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'For-Each' of My Own : Page 2

The .NET Framework provides many new collection classes that you can iterate (for-each) through. Get the basics on what lies beneath the surface of all these new collection types.




Building the Right Environment to Support AI, Machine Learning and Deep Learning

Our 'Non-Collection' Class
The class I will show you how to create represents a fiscal month and I'll call it FiscalMonth. You can find the complete code in Listing 1 (VB.NET) and the equivalent Listing 2 (C#). As many of you know from the companies you work for, a fiscal month does not always represent a calendar month, in fact it rarely does. The January fiscal month may very well start with December 27th of the previous year and end on January 26th, while the February fiscal month may begin on January 27th and end on March 1st. If you were to design a class as a standard collection class, you would expect it to contain a list with all the dates in the fiscal month. Instead, the FiscalMonth class will have only two primary properties: MonthBeg and MonthEnd; each declared as a DateTime type. Of course, this class can contain as much data and functionality as your application needs. Your goal is to be able to iterate through the dates in the fiscal month.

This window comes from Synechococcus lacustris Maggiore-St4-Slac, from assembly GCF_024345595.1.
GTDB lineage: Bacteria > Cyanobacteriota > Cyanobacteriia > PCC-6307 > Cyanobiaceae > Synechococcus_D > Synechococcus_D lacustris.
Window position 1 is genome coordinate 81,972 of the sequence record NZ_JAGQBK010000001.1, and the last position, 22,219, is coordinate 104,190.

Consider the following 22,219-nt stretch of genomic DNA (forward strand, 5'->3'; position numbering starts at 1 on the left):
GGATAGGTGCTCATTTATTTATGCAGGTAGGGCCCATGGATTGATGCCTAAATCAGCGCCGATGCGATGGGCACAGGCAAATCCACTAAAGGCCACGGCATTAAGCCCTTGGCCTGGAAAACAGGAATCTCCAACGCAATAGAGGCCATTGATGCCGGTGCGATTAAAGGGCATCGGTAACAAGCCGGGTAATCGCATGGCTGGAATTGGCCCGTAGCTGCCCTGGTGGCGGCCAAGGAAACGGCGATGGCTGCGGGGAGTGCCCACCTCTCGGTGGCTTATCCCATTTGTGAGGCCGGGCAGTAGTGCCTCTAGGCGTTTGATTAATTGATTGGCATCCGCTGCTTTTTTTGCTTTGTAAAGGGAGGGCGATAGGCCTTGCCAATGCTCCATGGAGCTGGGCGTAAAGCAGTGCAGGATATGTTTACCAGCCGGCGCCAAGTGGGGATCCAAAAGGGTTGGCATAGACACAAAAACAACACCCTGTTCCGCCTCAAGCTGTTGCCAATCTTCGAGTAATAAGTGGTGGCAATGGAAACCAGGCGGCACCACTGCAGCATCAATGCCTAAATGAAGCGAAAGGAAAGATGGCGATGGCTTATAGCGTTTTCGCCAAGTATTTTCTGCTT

For Each o_Day As DateTime In o_FiscalMonth ' anything can go here Next

In C#:

foreach(DateTime o_Day in o_FiscalMonth) { // anything can go here }

I'll explain the enumerating functionality in this class a little later. Right now I'll start with the enumerator that controls the iteration.

Creating the Enumerator
The first interface I'll examine is IEnumerator. This interface defines the actual enumerator that is returned by each iteration. To make this interface more reusable, I'll implement this interface in its own class—a design concept that I live and die by. However, the functionality contained in the enumerator class you'll learn how to create could very well be contained in the FiscalMonth class itself. By keeping it separate, you can reuse the functionality in future FiscalYear and FiscalQuarter classes. You can view the complete DayEnumerator class in Listing 3 and Listing 4. A key factor of the DayEnumerator class is the fact that it needs to know the beginning and end of the iteration allowed. If you included the functionality in this class in the FiscalMonth class, you would already have access to the required information, but since it is separate you need two properties to represent MonthBeg and MonthEnd. You'll see later how these properties get filled. So far it seems pretty simple. In fact it looks like there are two very similar classes—well that ends now.